President Donald Trump announced on Friday the “largest package of sanctions yet” on North Korea, targeting an extensive tranche of regime entities who had been thus far untouched by U.S. sanctions.

This action is welcome and is another significant step forward in the international effort to increase pressure on North Korea for its repeated violations of United Nations resolutions and belligerent threats to its neighbors.

The latest U.S. enforcement action targets 27 shipping and trading companies, 28 vessels, and one individual. Treasury Secretary Steve Mnuchin said the sanctions would help prevent Pyongyang from conducting “evasive maritime activities that facilitate illicit coal and fuel transports and erode its abilities to ship goods through international waters.”

While en route to attending the South Korean Olympics, Vice President Mike Pence had telegraphed Friday’s actions by declaring that the U.S. would soon impose the “toughest and most aggressive sanctions yet.” Expectations were high that the U.S. would go beyond its incremental approach toward pressuring the North Korean regime.

As impressive as the list is in length, it is underwhelming in its scope and fails to live up to the hype. Like his predecessors, Trump remains reluctant to go after Chinese financial entities aiding North Korea’s prohibited nuclear and missile programs. Most notably, the U.S. has not targeted Chinese banks and businesses that are violating U.S. laws that protect the American financial system.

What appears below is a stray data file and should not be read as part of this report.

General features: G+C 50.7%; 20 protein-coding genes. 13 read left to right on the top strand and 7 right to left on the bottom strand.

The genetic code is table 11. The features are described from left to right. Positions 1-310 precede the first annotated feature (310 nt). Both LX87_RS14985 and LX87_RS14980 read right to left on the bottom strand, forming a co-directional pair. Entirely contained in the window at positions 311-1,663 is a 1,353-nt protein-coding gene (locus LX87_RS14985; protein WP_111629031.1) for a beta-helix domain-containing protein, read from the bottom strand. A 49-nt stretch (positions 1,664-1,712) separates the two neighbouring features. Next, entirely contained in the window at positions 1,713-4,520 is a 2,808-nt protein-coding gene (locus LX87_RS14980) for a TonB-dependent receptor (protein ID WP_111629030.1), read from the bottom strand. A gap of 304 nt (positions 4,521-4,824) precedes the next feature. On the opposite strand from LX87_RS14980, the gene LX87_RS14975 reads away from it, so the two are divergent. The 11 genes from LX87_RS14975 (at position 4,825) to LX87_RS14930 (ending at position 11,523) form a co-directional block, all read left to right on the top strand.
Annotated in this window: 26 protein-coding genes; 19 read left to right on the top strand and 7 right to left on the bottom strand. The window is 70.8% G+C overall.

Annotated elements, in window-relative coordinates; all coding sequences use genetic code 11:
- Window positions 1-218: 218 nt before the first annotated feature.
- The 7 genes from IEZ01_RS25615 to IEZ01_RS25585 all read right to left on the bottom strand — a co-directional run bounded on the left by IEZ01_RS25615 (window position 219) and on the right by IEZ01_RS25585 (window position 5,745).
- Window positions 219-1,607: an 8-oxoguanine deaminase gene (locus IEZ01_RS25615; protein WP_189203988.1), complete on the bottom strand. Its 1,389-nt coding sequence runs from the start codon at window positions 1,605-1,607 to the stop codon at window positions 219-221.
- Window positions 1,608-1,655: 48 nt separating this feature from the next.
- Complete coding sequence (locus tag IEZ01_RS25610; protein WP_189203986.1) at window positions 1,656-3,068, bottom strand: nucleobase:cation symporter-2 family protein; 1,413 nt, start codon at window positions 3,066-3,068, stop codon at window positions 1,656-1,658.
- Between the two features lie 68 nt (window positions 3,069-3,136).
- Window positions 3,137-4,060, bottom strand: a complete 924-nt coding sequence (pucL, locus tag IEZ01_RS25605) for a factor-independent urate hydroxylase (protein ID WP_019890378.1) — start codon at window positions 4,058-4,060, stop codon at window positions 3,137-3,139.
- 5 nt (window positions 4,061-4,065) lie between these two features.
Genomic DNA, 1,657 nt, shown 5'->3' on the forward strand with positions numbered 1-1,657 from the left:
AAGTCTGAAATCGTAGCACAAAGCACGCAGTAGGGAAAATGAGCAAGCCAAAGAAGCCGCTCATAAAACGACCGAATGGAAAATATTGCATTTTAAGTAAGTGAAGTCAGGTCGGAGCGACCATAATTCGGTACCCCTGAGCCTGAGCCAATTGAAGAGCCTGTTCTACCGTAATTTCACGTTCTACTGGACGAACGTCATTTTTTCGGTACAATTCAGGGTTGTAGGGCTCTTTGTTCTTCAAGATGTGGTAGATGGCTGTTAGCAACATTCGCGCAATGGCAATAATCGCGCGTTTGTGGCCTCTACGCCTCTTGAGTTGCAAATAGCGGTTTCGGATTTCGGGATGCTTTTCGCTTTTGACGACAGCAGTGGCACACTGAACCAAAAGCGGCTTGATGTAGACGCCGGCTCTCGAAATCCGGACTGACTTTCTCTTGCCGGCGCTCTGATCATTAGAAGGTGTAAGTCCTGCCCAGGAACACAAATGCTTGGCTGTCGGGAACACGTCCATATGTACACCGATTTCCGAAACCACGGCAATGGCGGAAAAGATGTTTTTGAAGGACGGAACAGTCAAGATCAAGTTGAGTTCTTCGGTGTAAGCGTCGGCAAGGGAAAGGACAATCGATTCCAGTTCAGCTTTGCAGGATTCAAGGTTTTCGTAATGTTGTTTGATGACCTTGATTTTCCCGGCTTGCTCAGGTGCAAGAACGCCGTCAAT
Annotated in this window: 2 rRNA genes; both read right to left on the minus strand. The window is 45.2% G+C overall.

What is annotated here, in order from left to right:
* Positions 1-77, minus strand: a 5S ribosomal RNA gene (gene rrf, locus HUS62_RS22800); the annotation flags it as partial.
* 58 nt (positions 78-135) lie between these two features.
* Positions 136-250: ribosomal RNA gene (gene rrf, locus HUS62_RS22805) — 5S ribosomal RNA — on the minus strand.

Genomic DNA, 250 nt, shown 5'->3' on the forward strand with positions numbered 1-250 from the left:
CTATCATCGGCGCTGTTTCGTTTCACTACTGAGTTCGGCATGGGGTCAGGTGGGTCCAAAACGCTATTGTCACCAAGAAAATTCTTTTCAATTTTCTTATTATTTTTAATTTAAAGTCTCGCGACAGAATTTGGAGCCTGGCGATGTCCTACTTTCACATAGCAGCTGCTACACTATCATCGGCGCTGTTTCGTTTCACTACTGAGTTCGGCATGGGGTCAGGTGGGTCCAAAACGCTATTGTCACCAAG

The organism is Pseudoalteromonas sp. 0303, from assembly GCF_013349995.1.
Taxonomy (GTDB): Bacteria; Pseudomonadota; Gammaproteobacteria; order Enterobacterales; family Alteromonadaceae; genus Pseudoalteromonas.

Rep. Ed Royce, R-Calif., sent the White House a list of 12 Chinese banks that should be sanctioned, but to date no action has been taken. The U.S. imposed $12 billion in fines on European banks for money laundering for Iran but has yet to impose a fine on any Chinese bank for similar actions on behalf of North Korea.

Using only unclassified information, nongovernment organizations have produced an extensive list of Chinese entities that appear subject to sanctions. It’s not maximum pressure if the Trump administration is still pulling U.S. punches against Chinese violators.

The administration’s focus on shipping and trading companies is a proper response to recent evidence of North Korean ships transferring goods at sea in order to evade detection. But the strategy seems misplaced, since it is a reactive game of maritime whack-a-mole rather than actively targeting the more readily identifiable financial backers. Trump must turn up the heat on Beijing by going after complicit Chinese banks.

Also, why has the Trump administration not sanctioned more North Korean entities for human rights violations?

In his State of the Union address, Trump declared that “no regime has oppressed its own citizens more totally or brutally than the cruel dictatorship in North Korea.” During his speech to the South Korean National Assembly, Trump denounced North Korean leaders who “imprison their people under the banner of tyranny, fascism, and oppression.”

Pence criticized the North Korean regime as “the most tyrannical and oppressive regime on the planet, an evil family clique that brutalizes, subjugates, starves, and imprisons its 25 million people.”

Highlighting the oppression of North Korea is commendable, but the U.S. must follow strong rhetoric with strong actions.